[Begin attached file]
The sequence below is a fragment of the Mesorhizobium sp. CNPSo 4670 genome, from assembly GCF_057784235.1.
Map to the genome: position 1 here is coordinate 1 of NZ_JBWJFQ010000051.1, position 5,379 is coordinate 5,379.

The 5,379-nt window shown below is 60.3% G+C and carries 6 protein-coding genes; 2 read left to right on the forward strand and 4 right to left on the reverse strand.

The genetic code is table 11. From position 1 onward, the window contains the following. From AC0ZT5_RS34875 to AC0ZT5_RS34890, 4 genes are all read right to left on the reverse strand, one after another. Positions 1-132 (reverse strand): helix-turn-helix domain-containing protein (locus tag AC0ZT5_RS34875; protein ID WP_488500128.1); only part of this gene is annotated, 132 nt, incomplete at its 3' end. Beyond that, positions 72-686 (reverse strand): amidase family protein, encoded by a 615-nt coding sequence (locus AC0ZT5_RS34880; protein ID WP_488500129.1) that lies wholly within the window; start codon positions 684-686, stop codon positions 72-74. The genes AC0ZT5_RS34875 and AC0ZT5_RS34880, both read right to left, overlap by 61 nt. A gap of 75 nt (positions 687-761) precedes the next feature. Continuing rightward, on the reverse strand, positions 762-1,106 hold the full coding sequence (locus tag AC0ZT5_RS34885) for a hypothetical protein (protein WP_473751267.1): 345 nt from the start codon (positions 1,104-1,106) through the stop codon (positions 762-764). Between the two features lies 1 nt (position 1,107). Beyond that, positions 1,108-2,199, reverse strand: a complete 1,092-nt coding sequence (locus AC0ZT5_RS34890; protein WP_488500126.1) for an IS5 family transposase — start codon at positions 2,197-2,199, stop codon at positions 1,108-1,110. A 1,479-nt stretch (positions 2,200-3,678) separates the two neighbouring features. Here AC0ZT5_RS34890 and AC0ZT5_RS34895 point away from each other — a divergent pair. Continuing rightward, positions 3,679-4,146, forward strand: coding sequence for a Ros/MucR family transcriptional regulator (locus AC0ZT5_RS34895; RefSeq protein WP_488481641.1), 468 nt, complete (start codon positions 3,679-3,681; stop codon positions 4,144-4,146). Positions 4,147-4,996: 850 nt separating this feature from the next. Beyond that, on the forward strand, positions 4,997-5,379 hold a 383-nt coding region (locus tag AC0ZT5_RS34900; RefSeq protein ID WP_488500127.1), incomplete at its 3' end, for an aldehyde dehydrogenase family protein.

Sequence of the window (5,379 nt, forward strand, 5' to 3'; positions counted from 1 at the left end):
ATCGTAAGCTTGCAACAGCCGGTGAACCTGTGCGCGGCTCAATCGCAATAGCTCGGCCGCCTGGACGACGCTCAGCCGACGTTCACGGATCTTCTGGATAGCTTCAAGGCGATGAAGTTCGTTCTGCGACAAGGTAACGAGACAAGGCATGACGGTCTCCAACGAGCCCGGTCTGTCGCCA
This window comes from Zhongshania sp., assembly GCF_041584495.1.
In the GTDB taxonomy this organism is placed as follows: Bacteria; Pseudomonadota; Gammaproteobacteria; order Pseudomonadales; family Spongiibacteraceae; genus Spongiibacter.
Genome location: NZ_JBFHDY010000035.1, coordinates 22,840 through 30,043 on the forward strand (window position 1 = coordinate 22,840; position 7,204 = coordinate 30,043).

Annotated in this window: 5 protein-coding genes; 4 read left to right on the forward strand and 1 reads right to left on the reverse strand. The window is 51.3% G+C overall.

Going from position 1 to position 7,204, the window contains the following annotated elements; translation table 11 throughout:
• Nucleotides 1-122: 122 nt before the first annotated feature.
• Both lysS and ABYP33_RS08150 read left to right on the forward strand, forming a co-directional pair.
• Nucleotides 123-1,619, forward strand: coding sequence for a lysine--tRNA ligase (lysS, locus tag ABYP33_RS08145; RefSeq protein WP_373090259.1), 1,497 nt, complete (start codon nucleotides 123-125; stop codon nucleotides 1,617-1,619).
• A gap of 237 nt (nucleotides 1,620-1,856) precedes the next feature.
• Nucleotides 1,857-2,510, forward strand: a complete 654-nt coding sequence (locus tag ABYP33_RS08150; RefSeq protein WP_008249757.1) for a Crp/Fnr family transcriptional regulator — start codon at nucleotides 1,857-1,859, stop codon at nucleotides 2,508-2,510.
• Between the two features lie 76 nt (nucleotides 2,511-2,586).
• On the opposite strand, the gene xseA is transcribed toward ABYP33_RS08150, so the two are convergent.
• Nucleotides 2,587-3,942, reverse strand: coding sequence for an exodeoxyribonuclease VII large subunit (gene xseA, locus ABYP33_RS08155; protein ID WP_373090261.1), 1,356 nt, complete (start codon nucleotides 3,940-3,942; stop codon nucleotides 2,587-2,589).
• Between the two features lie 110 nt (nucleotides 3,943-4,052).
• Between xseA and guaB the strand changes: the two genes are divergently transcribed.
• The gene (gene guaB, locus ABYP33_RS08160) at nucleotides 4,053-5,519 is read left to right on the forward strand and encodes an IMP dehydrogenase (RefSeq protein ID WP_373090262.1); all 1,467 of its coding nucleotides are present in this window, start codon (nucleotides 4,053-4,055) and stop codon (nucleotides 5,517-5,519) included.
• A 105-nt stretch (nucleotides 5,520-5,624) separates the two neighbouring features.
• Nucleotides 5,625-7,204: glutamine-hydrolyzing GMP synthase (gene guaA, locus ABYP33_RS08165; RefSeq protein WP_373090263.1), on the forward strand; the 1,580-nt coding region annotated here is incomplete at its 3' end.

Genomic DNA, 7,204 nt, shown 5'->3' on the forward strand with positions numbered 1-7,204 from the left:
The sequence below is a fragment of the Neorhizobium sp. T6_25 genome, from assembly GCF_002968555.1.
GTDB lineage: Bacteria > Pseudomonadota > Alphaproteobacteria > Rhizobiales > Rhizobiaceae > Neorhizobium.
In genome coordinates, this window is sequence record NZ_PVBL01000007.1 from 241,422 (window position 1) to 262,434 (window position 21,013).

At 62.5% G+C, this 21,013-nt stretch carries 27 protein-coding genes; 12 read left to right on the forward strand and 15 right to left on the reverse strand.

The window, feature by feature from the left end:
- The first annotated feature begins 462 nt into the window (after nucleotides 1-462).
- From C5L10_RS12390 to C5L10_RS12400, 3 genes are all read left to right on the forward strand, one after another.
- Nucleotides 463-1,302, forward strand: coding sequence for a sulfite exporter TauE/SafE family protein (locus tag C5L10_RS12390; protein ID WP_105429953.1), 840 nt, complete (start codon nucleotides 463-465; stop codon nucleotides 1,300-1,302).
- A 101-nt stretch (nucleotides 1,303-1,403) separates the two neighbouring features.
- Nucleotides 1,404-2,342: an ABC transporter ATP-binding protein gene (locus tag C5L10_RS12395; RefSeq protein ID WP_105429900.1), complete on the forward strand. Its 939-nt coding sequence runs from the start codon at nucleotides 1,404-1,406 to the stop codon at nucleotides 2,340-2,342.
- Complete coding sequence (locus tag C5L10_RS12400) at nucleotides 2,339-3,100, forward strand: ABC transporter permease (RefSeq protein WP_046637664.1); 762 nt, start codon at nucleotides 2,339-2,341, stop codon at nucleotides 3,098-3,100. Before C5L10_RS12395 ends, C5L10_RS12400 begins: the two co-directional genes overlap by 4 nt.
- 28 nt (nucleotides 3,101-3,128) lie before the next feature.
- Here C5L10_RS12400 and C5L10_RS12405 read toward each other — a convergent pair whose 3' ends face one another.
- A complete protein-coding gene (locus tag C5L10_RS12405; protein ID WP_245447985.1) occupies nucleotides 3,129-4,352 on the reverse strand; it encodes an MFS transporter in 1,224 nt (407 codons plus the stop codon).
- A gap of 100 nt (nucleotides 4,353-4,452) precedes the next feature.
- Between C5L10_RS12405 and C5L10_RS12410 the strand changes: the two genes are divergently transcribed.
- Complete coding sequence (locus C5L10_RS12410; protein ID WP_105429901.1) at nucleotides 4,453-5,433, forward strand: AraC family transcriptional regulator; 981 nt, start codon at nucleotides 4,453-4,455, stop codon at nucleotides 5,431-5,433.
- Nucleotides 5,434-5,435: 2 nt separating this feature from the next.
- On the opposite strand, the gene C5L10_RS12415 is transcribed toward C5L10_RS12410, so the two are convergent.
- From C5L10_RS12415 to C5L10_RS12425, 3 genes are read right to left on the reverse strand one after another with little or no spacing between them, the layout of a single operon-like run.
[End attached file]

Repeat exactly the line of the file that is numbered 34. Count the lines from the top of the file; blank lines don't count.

- A 101-nt stretch (nucleotides 1,303-1,403) separates the two neighbouring features.